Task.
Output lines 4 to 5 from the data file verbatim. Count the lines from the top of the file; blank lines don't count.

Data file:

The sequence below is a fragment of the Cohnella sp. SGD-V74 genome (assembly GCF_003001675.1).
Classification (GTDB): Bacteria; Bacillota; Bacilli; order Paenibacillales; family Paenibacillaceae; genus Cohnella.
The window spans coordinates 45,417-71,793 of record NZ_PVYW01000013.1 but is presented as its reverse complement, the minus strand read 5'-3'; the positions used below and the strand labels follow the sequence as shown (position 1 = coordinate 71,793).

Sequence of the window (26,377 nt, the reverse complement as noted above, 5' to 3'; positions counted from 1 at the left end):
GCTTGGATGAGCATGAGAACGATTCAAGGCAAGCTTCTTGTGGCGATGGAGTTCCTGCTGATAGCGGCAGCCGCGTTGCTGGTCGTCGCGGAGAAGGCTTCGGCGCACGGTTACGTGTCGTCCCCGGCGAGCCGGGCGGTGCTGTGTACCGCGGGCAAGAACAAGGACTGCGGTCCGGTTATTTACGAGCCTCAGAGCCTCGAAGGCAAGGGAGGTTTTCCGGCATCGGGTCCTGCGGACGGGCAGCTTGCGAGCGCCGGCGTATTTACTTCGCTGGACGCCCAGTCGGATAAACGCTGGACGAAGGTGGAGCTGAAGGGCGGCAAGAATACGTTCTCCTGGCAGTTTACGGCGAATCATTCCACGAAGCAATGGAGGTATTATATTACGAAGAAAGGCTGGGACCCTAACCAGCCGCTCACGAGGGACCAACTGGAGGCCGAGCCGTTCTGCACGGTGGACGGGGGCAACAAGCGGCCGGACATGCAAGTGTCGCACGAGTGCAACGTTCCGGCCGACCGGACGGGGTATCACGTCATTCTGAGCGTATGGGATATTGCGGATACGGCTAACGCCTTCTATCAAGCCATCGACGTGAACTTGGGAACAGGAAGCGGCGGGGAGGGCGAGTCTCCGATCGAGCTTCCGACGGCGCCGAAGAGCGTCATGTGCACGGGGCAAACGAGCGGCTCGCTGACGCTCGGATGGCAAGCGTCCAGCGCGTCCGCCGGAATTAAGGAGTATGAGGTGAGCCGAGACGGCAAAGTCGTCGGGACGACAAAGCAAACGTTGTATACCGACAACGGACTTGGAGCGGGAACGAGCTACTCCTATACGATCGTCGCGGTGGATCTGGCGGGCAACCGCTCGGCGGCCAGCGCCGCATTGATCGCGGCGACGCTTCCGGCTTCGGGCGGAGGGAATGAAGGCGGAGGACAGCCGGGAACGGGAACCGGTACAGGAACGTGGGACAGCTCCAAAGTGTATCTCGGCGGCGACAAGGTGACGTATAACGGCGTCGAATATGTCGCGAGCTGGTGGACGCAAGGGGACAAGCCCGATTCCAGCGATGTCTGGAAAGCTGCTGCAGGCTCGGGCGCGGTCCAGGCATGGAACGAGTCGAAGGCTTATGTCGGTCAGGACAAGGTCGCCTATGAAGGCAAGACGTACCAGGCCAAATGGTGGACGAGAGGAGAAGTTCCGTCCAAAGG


Sequence of the window (26,377 nt, the reverse complement as noted above, 5' to 3'; positions counted from 1 at the left end):
GCTTGGATGAGCATGAGAACGATTCAAGGCAAGCTTCTTGTGGCGATGGAGTTCCTGCTGATAGCGGCAGCCGCGTTGCTGGTCGTCGCGGAGAAGGCTTCGGCGCACGGTTACGTGTCGTCCCCGGCGAGCCGGGCGGTGCTGTGTACCGCGGGCAAGAACAAGGACTGCGGTCCGGTTATTTACGAGCCTCAGAGCCTCGAAGGCAAGGGAGGTTTTCCGGCATCGGGTCCTGCGGACGGGCAGCTTGCGAGCGCCGGCGTATTTACTTCGCTGGACGCCCAGTCGGATAAACGCTGGACGAAGGTGGAGCTGAAGGGCGGCAAGAATACGTTCTCCTGGCAGTTTACGGCGAATCATTCCACGAAGCAATGGAGGTATTATATTACGAAGAAAGGCTGGGACCCTAACCAGCCGCTCACGAGGGACCAACTGGAGGCCGAGCCGTTCTGCACGGTGGACGGGGGCAACAAGCGGCCGGACATGCAAGTGTCGCACGAGTGCAACGTTCCGGCCGACCGGACGGGGTATCACGTCATTCTGAGCGTATGGGATATTGCGGATACGGCTAACGCCTTCTATCAAGCCATCGACGTGAACTTGGGAACAGGAAGCGGCGGGGAGGGCGAGTCTCCGATCGAGCTTCCGACGGCGCCGAAGAGCGTCATGTGCACGGGGCAAACGAGCGGCTCGCTGACGCTCGGATGGCAAGCGTCCAGCGCGTCCGCCGGAATTAAGGAGTATGAGGTGAGCCGAGACGGCAAAGTCGTCGGGACGACAAAGCAAACGTTGTATACCGACAACGGACTTGGAGCGGGAACGAGCTACTCCTATACGATCGTCGCGGTGGATCTGGCGGGCAACCGCTCGGCGGCCAGCGCCGCATTGATCGCGGCGACGCTTCCGGCTTCGGGCGGAGGGAATGAAGGCGGAGGACAGCCGGGAACGGGAACCGGTACAGGAACGTGGGACAGCTCCAAAGTGTATCTCGGCGGCGACAAGGTGACGTATAACGGCGTCGAATATGTCGCGAGCTGGTGGACGCAAGGGGACAAGCCCGATTCCAGCGATGTCTGGAAAGCTGCTGCAGGCTCGGGCGCGGTCCAGGCATGGAACGAGTCGAAGGCTTATGTCGGTCAGGACAAGGTCGCCTATGAAGGCAAGACGTACCAGGCCAAATGGTGGACGAGAGGAGAAGTTCCGTCCAAAGG